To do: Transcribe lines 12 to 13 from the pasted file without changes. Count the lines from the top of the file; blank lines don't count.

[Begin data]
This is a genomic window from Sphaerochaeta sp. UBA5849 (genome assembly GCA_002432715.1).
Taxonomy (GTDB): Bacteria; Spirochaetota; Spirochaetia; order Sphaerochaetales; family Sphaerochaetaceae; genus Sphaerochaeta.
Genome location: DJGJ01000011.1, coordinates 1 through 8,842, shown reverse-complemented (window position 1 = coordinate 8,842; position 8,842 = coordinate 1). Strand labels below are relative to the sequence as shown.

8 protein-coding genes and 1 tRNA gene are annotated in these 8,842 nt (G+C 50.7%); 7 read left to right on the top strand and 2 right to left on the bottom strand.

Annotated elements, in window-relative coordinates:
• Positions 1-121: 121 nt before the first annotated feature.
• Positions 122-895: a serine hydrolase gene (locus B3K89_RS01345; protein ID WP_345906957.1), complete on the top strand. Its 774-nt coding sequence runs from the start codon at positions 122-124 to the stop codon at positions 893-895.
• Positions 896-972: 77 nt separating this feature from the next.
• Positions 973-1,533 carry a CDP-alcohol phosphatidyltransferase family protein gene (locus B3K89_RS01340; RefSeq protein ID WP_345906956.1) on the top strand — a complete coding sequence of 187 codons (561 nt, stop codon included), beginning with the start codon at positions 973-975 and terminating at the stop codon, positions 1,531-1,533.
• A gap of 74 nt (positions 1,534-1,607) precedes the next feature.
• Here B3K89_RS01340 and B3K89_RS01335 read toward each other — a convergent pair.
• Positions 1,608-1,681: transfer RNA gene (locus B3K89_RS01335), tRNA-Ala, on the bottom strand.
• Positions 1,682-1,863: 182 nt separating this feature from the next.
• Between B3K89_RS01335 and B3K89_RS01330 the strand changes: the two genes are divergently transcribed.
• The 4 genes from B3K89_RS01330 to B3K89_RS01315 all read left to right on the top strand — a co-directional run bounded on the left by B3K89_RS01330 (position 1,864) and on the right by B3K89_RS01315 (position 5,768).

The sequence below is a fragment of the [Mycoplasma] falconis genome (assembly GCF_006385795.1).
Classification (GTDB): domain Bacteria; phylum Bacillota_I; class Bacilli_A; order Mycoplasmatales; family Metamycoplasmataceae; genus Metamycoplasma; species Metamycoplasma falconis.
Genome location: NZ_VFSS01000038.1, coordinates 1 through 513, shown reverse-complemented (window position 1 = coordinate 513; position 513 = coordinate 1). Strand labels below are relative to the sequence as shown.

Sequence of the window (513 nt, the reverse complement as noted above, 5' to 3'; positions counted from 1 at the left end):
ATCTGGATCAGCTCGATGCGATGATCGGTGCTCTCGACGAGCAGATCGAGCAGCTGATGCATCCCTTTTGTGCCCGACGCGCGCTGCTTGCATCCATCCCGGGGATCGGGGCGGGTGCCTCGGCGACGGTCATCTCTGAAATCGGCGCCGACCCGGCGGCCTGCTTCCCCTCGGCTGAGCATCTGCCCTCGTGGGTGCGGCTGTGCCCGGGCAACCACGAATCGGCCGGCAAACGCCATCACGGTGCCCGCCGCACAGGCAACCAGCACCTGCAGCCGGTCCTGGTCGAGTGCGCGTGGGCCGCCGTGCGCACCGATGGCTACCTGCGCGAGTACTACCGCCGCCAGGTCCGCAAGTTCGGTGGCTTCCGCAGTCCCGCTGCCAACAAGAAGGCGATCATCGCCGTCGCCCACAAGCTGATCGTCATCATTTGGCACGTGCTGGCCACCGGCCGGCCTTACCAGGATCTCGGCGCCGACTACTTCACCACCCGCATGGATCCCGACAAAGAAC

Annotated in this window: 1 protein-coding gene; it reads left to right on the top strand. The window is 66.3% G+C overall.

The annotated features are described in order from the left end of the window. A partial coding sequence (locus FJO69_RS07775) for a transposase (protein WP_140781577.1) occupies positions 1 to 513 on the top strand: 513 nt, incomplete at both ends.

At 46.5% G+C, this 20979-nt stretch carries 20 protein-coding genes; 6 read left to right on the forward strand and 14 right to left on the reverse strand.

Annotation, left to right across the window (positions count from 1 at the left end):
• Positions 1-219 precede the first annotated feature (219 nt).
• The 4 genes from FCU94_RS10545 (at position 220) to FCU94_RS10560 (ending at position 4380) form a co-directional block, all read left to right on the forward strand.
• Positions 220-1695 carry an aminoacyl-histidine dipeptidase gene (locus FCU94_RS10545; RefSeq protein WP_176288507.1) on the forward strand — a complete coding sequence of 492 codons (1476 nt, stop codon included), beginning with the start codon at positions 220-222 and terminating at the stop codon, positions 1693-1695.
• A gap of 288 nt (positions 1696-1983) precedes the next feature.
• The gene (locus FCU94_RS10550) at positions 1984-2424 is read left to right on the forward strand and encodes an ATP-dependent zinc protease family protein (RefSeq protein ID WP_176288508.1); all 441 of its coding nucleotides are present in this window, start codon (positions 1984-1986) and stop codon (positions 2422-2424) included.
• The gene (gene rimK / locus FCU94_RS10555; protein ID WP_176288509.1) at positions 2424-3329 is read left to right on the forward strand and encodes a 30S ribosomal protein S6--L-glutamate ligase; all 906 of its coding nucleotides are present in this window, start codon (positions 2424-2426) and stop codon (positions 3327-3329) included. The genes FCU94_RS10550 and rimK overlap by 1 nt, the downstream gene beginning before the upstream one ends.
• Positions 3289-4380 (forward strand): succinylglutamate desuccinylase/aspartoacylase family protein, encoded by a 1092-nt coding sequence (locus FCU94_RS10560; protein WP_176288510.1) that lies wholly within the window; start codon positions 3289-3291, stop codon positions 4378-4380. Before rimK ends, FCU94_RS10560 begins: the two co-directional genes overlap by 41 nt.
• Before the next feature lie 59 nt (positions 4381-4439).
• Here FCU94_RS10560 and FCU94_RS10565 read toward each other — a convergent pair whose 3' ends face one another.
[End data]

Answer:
• Positions 1,608-1,681: transfer RNA gene (locus B3K89_RS01335), tRNA-Ala, on the bottom strand.
• Positions 1,682-1,863: 182 nt separating this feature from the next.